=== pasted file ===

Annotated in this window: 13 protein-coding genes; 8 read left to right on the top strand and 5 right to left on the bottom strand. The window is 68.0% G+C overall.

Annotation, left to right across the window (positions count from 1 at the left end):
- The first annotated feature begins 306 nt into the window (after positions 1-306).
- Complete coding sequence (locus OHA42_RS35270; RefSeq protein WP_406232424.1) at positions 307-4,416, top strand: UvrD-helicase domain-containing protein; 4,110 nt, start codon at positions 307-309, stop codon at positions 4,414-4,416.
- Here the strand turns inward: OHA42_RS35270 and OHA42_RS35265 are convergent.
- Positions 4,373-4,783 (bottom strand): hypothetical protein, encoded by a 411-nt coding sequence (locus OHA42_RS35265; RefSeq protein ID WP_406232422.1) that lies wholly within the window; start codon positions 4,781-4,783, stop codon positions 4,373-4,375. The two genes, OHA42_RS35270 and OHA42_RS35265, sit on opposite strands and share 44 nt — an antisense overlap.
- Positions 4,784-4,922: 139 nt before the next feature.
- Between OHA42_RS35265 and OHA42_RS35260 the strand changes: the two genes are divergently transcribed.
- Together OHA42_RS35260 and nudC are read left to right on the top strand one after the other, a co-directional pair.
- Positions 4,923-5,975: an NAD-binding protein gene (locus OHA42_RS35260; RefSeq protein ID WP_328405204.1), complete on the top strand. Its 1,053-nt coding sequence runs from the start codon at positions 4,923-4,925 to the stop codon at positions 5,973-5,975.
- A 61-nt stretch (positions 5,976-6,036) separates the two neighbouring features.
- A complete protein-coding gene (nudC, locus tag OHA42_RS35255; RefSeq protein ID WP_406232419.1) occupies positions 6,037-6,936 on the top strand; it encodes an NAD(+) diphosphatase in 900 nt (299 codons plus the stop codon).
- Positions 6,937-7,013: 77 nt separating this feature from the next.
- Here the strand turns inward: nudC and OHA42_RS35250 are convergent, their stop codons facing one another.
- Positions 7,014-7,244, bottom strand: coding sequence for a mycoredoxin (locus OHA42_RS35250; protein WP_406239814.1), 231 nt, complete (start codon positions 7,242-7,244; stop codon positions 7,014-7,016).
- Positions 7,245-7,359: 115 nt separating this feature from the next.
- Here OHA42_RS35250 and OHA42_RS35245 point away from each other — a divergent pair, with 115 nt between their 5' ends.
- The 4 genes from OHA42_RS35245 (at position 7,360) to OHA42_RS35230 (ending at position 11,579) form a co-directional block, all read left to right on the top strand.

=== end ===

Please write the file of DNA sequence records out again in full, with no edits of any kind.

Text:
Annotated in this window: 13 protein-coding genes; 8 read left to right on the top strand and 5 right to left on the bottom strand. The window is 68.0% G+C overall.

Annotation, left to right across the window (positions count from 1 at the left end):
- The first annotated feature begins 306 nt into the window (after positions 1-306).
- Complete coding sequence (locus OHA42_RS35270; RefSeq protein WP_406232424.1) at positions 307-4,416, top strand: UvrD-helicase domain-containing protein; 4,110 nt, start codon at positions 307-309, stop codon at positions 4,414-4,416.
- Here the strand turns inward: OHA42_RS35270 and OHA42_RS35265 are convergent.
- Positions 4,373-4,783 (bottom strand): hypothetical protein, encoded by a 411-nt coding sequence (locus OHA42_RS35265; RefSeq protein ID WP_406232422.1) that lies wholly within the window; start codon positions 4,781-4,783, stop codon positions 4,373-4,375. The two genes, OHA42_RS35270 and OHA42_RS35265, sit on opposite strands and share 44 nt — an antisense overlap.
- Positions 4,784-4,922: 139 nt before the next feature.
- Between OHA42_RS35265 and OHA42_RS35260 the strand changes: the two genes are divergently transcribed.
- Together OHA42_RS35260 and nudC are read left to right on the top strand one after the other, a co-directional pair.
- Positions 4,923-5,975: an NAD-binding protein gene (locus OHA42_RS35260; RefSeq protein ID WP_328405204.1), complete on the top strand. Its 1,053-nt coding sequence runs from the start codon at positions 4,923-4,925 to the stop codon at positions 5,973-5,975.
- A 61-nt stretch (positions 5,976-6,036) separates the two neighbouring features.
- A complete protein-coding gene (nudC, locus tag OHA42_RS35255; RefSeq protein ID WP_406232419.1) occupies positions 6,037-6,936 on the top strand; it encodes an NAD(+) diphosphatase in 900 nt (299 codons plus the stop codon).
- Positions 6,937-7,013: 77 nt separating this feature from the next.
- Here the strand turns inward: nudC and OHA42_RS35250 are convergent, their stop codons facing one another.
- Positions 7,014-7,244, bottom strand: coding sequence for a mycoredoxin (locus OHA42_RS35250; protein WP_406239814.1), 231 nt, complete (start codon positions 7,242-7,244; stop codon positions 7,014-7,016).
- Positions 7,245-7,359: 115 nt separating this feature from the next.
- Here OHA42_RS35250 and OHA42_RS35245 point away from each other — a divergent pair, with 115 nt between their 5' ends.
- The 4 genes from OHA42_RS35245 (at position 7,360) to OHA42_RS35230 (ending at position 11,579) form a co-directional block, all read left to right on the top strand.